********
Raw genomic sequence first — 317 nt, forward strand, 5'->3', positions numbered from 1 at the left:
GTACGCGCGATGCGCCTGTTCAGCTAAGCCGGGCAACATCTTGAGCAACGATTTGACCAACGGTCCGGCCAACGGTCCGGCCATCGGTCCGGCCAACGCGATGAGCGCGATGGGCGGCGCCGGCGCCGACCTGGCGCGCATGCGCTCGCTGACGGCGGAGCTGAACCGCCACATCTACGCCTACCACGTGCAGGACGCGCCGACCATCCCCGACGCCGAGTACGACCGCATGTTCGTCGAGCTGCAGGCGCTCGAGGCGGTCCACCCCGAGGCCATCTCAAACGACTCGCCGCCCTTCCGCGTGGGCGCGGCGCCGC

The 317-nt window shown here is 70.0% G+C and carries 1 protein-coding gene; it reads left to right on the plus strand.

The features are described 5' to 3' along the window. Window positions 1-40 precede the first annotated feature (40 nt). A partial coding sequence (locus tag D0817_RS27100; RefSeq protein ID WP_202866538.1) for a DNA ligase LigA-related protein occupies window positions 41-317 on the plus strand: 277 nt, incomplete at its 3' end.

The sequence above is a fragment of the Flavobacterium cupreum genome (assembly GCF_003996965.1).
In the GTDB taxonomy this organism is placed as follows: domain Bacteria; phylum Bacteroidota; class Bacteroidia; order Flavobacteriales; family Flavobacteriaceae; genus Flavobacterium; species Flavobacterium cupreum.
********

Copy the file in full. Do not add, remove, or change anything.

Raw genomic sequence first — 317 nt, forward strand, 5'->3', positions numbered from 1 at the left:
GTACGCGCGATGCGCCTGTTCAGCTAAGCCGGGCAACATCTTGAGCAACGATTTGACCAACGGTCCGGCCAACGGTCCGGCCATCGGTCCGGCCAACGCGATGAGCGCGATGGGCGGCGCCGGCGCCGACCTGGCGCGCATGCGCTCGCTGACGGCGGAGCTGAACCGCCACATCTACGCCTACCACGTGCAGGACGCGCCGACCATCCCCGACGCCGAGTACGACCGCATGTTCGTCGAGCTGCAGGCGCTCGAGGCGGTCCACCCCGAGGCCATCTCAAACGACTCGCCGCCCTTCCGCGTGGGCGCGGCGCCGC

The 317-nt window shown here is 70.0% G+C and carries 1 protein-coding gene; it reads left to right on the plus strand.

The features are described 5' to 3' along the window. Window positions 1-40 precede the first annotated feature (40 nt). A partial coding sequence (locus tag D0817_RS27100; RefSeq protein ID WP_202866538.1) for a DNA ligase LigA-related protein occupies window positions 41-317 on the plus strand: 277 nt, incomplete at its 3' end.

The sequence above is a fragment of the Flavobacterium cupreum genome (assembly GCF_003996965.1).
In the GTDB taxonomy this organism is placed as follows: domain Bacteria; phylum Bacteroidota; class Bacteroidia; order Flavobacteriales; family Flavobacteriaceae; genus Flavobacterium; species Flavobacterium cupreum.